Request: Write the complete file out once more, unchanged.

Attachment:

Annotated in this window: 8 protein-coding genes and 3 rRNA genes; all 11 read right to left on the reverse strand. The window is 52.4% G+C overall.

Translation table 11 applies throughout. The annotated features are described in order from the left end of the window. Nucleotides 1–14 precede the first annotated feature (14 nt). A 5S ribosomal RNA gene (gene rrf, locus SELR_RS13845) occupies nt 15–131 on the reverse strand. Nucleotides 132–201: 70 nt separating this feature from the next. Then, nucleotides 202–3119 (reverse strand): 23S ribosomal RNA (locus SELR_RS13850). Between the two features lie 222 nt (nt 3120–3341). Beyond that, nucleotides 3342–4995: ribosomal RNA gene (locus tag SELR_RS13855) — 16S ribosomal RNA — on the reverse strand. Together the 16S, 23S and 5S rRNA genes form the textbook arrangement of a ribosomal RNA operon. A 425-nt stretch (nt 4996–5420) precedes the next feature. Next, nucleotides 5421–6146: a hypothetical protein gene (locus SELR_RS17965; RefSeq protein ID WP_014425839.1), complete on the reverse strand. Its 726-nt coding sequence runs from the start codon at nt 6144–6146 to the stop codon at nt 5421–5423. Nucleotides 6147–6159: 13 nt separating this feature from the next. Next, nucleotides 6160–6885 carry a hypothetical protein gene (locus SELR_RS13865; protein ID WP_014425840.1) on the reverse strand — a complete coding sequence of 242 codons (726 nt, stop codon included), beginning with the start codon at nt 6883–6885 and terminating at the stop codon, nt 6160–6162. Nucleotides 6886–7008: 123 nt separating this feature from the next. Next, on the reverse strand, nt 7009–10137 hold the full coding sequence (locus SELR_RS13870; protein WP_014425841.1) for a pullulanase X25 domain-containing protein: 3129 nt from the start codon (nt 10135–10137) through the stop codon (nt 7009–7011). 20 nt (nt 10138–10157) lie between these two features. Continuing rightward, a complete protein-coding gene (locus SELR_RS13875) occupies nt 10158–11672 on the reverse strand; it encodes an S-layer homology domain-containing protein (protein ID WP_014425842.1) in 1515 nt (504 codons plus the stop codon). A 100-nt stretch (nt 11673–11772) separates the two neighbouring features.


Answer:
Annotated in this window: 8 protein-coding genes and 3 rRNA genes; all 11 read right to left on the reverse strand. The window is 52.4% G+C overall.

Translation table 11 applies throughout. The annotated features are described in order from the left end of the window. Nucleotides 1–14 precede the first annotated feature (14 nt). A 5S ribosomal RNA gene (gene rrf, locus SELR_RS13845) occupies nt 15–131 on the reverse strand. Nucleotides 132–201: 70 nt separating this feature from the next. Then, nucleotides 202–3119 (reverse strand): 23S ribosomal RNA (locus SELR_RS13850). Between the two features lie 222 nt (nt 3120–3341). Beyond that, nucleotides 3342–4995: ribosomal RNA gene (locus tag SELR_RS13855) — 16S ribosomal RNA — on the reverse strand. Together the 16S, 23S and 5S rRNA genes form the textbook arrangement of a ribosomal RNA operon. A 425-nt stretch (nt 4996–5420) precedes the next feature. Next, nucleotides 5421–6146: a hypothetical protein gene (locus SELR_RS17965; RefSeq protein ID WP_014425839.1), complete on the reverse strand. Its 726-nt coding sequence runs from the start codon at nt 6144–6146 to the stop codon at nt 5421–5423. Nucleotides 6147–6159: 13 nt separating this feature from the next. Next, nucleotides 6160–6885 carry a hypothetical protein gene (locus SELR_RS13865; protein ID WP_014425840.1) on the reverse strand — a complete coding sequence of 242 codons (726 nt, stop codon included), beginning with the start codon at nt 6883–6885 and terminating at the stop codon, nt 6160–6162. Nucleotides 6886–7008: 123 nt separating this feature from the next. Next, on the reverse strand, nt 7009–10137 hold the full coding sequence (locus SELR_RS13870; protein WP_014425841.1) for a pullulanase X25 domain-containing protein: 3129 nt from the start codon (nt 10135–10137) through the stop codon (nt 7009–7011). 20 nt (nt 10138–10157) lie between these two features. Continuing rightward, a complete protein-coding gene (locus SELR_RS13875) occupies nt 10158–11672 on the reverse strand; it encodes an S-layer homology domain-containing protein (protein ID WP_014425842.1) in 1515 nt (504 codons plus the stop codon). A 100-nt stretch (nt 11673–11772) separates the two neighbouring features.